Sometimes refinancing a home can be a smart financial choice. This is because restructuring payment plans can help you spend less on your mortgage each month, allowing you to save up for other areas of your life, like building up retirement or medical funds.
While many factors can affect your choice to refinance your mortgage, we’re going to cover the most common scenarios so you can make the best financial decision:
When You Should Consider Home Refinancing
There are a few questions to ask yourself before you choose to refinance your mortgage. Here are a few to get you thinking:
Will Refinancing My Home Secure a Better Interest Rate?
When it comes to interest rates on mortgages, better = lower. The quest for a lower interest rate is one of the most common reasons homeowners choose to pursue refinancing. But, if you are trying to decide if you should consider home refinance, it’s essential to read the fine print.
Often, interest rates need to fall a 1.5% to 2% to actually make a difference because of the costs involved in the refinancing process.
What’s My Credit Like?
If your credit has significantly improved since you first purchased your property, then it might be time to consider refinancing your home. This is because higher credit scores usually correlate with lower interest rates.
How Much Longer Do I Want to Live Here?
If you plan on moving within two years of refinancing, then it’s probably not a good idea to restructure your mortgage. On the other hand, if you are nearly finished paying off your home, it’s also not a great idea to refinance, simply because of the costs involved.
If you are curious about whether or not it makes financial sense, all you need to do is divide the total amount of refinancing fees by the amount you’ll be saving on your mortgage each month. The answer you get is how many months it will take to recover from refinancing.
If you plan on staying in your home past this point, then it could be a good time to consider home refinancing.
Do I Want to Switch Mortgage Types?
Occasionally, the motivations for refinancing a home have less to do with financial savings and more with obtaining peace of mind, although both can be achieved. Homeowners in this situation will choose to switch from an adjustable rate mortgage (ARM) to a fixed rate mortgage (FRM).
ARM’s are usually popular at the onset because of their initial low-interest rate. The downside, however, is that these rates tend to fluctuate over time. Refinancing and switching to an FRM offers more predictability, thus making long-term financial planning easier.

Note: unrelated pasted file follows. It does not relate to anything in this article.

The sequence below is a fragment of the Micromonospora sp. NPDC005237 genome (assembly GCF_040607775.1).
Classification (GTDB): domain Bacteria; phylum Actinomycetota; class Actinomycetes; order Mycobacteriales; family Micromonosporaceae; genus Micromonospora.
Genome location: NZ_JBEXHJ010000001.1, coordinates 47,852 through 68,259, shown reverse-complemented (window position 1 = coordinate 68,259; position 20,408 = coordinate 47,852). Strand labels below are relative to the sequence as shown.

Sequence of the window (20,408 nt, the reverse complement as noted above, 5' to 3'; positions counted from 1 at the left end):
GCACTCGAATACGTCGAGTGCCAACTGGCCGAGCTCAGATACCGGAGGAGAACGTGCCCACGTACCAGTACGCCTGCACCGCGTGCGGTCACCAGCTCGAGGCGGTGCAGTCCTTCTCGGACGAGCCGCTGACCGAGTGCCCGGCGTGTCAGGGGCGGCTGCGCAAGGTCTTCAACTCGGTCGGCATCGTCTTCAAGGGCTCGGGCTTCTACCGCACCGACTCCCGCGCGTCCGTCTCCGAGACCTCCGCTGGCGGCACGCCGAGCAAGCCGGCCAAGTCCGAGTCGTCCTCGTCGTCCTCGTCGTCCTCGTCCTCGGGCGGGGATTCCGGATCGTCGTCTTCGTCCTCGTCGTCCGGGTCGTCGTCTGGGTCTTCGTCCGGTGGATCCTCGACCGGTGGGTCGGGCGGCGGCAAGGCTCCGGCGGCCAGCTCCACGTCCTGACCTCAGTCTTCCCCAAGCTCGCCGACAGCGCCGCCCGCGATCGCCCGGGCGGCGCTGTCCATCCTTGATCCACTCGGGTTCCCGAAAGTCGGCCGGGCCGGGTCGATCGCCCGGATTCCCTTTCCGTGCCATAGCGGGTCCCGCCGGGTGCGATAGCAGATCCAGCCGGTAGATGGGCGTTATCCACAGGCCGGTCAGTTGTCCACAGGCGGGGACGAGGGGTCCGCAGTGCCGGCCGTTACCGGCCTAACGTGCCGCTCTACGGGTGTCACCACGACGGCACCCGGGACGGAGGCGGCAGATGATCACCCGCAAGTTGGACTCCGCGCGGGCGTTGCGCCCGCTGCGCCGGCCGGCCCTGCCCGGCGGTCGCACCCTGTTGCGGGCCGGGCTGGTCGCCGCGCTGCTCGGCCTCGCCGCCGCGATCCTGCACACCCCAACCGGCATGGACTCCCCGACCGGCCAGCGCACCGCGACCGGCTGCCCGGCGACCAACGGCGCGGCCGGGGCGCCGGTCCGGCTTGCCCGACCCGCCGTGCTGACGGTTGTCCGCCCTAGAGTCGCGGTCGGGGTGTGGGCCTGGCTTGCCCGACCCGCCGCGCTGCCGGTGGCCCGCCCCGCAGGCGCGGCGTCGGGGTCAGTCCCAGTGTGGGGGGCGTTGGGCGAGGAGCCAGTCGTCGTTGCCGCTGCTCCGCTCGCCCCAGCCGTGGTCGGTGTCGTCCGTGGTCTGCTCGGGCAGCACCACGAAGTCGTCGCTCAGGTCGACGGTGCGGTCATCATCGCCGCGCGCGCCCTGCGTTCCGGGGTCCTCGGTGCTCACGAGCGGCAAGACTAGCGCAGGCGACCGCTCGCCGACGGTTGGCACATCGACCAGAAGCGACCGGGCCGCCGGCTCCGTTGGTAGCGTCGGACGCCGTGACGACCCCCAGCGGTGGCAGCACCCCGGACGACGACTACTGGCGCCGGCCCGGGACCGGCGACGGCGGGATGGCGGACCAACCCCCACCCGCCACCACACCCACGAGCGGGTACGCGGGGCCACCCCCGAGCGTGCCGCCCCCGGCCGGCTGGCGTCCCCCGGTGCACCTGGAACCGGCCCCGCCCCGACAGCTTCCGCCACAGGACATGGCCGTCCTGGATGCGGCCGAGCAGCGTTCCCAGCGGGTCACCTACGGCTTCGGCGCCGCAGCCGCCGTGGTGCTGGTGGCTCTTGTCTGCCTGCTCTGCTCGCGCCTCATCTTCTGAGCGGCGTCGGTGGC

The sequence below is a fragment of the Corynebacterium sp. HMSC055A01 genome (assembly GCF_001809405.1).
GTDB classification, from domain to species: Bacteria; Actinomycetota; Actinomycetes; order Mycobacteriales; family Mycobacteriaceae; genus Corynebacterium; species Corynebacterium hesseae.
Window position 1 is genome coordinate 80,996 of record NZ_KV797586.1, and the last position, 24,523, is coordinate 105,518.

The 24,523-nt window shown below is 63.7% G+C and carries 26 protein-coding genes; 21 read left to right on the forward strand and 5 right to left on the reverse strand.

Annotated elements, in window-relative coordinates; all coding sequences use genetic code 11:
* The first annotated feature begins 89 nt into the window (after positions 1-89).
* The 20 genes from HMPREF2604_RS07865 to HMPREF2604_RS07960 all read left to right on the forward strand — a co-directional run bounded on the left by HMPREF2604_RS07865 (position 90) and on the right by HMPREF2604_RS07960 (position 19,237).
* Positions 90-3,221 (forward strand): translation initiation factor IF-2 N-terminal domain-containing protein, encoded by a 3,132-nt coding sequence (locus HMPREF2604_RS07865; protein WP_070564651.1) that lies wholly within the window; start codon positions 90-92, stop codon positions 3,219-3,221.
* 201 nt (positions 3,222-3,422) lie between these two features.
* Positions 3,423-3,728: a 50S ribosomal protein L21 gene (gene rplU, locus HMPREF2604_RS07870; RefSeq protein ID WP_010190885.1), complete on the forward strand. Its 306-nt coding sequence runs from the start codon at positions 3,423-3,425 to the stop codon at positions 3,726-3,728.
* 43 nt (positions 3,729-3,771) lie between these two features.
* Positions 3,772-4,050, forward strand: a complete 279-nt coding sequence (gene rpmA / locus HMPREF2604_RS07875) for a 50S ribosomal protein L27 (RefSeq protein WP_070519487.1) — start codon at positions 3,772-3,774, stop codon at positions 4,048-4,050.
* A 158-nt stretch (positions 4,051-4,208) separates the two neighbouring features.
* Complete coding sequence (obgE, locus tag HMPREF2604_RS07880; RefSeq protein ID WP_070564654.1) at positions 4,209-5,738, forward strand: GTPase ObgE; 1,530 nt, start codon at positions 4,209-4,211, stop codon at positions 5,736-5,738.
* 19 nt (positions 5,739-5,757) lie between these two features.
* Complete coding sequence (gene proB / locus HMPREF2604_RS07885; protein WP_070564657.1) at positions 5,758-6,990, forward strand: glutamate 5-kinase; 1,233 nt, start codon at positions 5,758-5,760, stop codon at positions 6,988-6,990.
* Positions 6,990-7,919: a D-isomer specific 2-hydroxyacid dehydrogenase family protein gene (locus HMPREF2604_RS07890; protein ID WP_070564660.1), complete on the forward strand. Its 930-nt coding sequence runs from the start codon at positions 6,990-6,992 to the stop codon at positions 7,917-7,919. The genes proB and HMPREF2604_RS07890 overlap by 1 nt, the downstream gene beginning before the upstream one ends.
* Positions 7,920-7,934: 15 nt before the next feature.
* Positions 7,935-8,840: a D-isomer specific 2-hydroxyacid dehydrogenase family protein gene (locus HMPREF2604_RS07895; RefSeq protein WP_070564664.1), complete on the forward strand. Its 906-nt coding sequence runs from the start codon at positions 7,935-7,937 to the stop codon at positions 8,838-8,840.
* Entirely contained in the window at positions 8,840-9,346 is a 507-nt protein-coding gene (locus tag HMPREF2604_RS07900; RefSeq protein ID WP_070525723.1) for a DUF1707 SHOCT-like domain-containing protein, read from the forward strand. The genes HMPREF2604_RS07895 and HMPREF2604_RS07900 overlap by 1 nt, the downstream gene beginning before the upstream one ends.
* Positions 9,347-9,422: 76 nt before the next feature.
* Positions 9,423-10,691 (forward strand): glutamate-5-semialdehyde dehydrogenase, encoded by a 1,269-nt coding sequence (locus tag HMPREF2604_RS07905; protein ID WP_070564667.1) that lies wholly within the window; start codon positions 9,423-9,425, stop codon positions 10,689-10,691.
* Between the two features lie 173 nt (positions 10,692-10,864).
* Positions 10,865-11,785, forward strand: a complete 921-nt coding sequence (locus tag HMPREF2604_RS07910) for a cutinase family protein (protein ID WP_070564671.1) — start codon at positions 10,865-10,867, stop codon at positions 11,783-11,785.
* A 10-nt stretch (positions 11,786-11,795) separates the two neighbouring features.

Different Options for Refinancing
If you are still wondering about if you should consider home refinancing, then you need to know about the three different ways that you can refinance your mortgage:
Cash Out Refinance
In a cash-out refinance, you convert a portion of your equity in your home into cash. Then, you can use that money to pay the closing costs associated with refinancing. Homeowners typically use this option if their home’s value is skyrocketing, as it’s an easy way to quickly access the money needed.
Rate and Term Refinance
This is a simple refinancing option that can alter your mortgage rate, the length of your loan, or in some cases, both. Usually, the interest rates for these types of refinances are lower than in cash outs.
Limited Cash Out
This is very similar to the rate and term refinance option, but instead of paying the closing costs of the deal, they are simply tacked on to the end of your loan.
The Costs of Refinancing
Homeowners should generally plan on paying about 3% to 6% of their home’s outstanding principal in refinancing costs, plus any prepayment penalties.
However, the actual costs of refinancing vary based on the lender you choose to use. Even so, the basic transaction fees tend to be the same across the board.
Here are the most common ones:
Mortgage Application Fee
Lenders will typically charge you this fee to cover your credit check and the processing of your loan.
When determining the new rate for your mortgage, lenders will want to appraise your home to determine its worth. The appraisal agent will charge a fee for his services.
Loan Origination Fee
This fee is charged for the underwriting and funding of your new loan.
Much like during your original closing, your lender will perform a title search to ensure that no one else has a claim to your property.
The purpose of mortgage insurance is to protect the lender in case you default on your loan. Whether or not you need to purchase mortgage insurance if you refinance your home depends on your specific loan program and down payment amount.
Looking for an agent to guide you through the refinancing process? With great services for a flat rate, you’ll wish you used Clever sooner! Call us today at 1-833-2-CLEVER or fill out our online form to get started.